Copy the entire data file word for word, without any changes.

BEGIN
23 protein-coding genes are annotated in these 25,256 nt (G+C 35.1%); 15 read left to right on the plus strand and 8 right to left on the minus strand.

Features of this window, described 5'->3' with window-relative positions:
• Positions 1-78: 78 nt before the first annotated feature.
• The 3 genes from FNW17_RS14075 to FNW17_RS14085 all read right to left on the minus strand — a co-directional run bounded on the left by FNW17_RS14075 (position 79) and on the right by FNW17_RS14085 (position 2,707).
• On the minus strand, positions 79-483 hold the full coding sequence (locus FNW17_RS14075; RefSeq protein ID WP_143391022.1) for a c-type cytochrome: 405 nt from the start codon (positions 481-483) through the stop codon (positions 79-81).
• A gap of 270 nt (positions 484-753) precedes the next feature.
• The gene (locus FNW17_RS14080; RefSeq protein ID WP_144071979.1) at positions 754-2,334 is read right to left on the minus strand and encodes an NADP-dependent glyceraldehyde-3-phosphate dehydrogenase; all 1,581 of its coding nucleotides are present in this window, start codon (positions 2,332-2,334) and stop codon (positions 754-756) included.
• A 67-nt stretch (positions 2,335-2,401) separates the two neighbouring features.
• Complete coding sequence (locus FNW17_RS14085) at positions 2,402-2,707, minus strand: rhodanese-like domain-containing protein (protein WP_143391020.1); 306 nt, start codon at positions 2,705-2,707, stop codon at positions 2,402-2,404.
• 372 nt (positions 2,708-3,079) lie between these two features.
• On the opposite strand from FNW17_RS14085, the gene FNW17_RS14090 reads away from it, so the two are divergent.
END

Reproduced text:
23 protein-coding genes are annotated in these 25,256 nt (G+C 35.1%); 15 read left to right on the plus strand and 8 right to left on the minus strand.

Features of this window, described 5'->3' with window-relative positions:
• Positions 1-78: 78 nt before the first annotated feature.
• The 3 genes from FNW17_RS14075 to FNW17_RS14085 all read right to left on the minus strand — a co-directional run bounded on the left by FNW17_RS14075 (position 79) and on the right by FNW17_RS14085 (position 2,707).
• On the minus strand, positions 79-483 hold the full coding sequence (locus FNW17_RS14075; RefSeq protein ID WP_143391022.1) for a c-type cytochrome: 405 nt from the start codon (positions 481-483) through the stop codon (positions 79-81).
• A gap of 270 nt (positions 484-753) precedes the next feature.
• The gene (locus FNW17_RS14080; RefSeq protein ID WP_144071979.1) at positions 754-2,334 is read right to left on the minus strand and encodes an NADP-dependent glyceraldehyde-3-phosphate dehydrogenase; all 1,581 of its coding nucleotides are present in this window, start codon (positions 2,332-2,334) and stop codon (positions 754-756) included.
• A 67-nt stretch (positions 2,335-2,401) separates the two neighbouring features.
• Complete coding sequence (locus FNW17_RS14085) at positions 2,402-2,707, minus strand: rhodanese-like domain-containing protein (protein WP_143391020.1); 306 nt, start codon at positions 2,705-2,707, stop codon at positions 2,402-2,404.
• 372 nt (positions 2,708-3,079) lie between these two features.
• On the opposite strand from FNW17_RS14085, the gene FNW17_RS14090 reads away from it, so the two are divergent.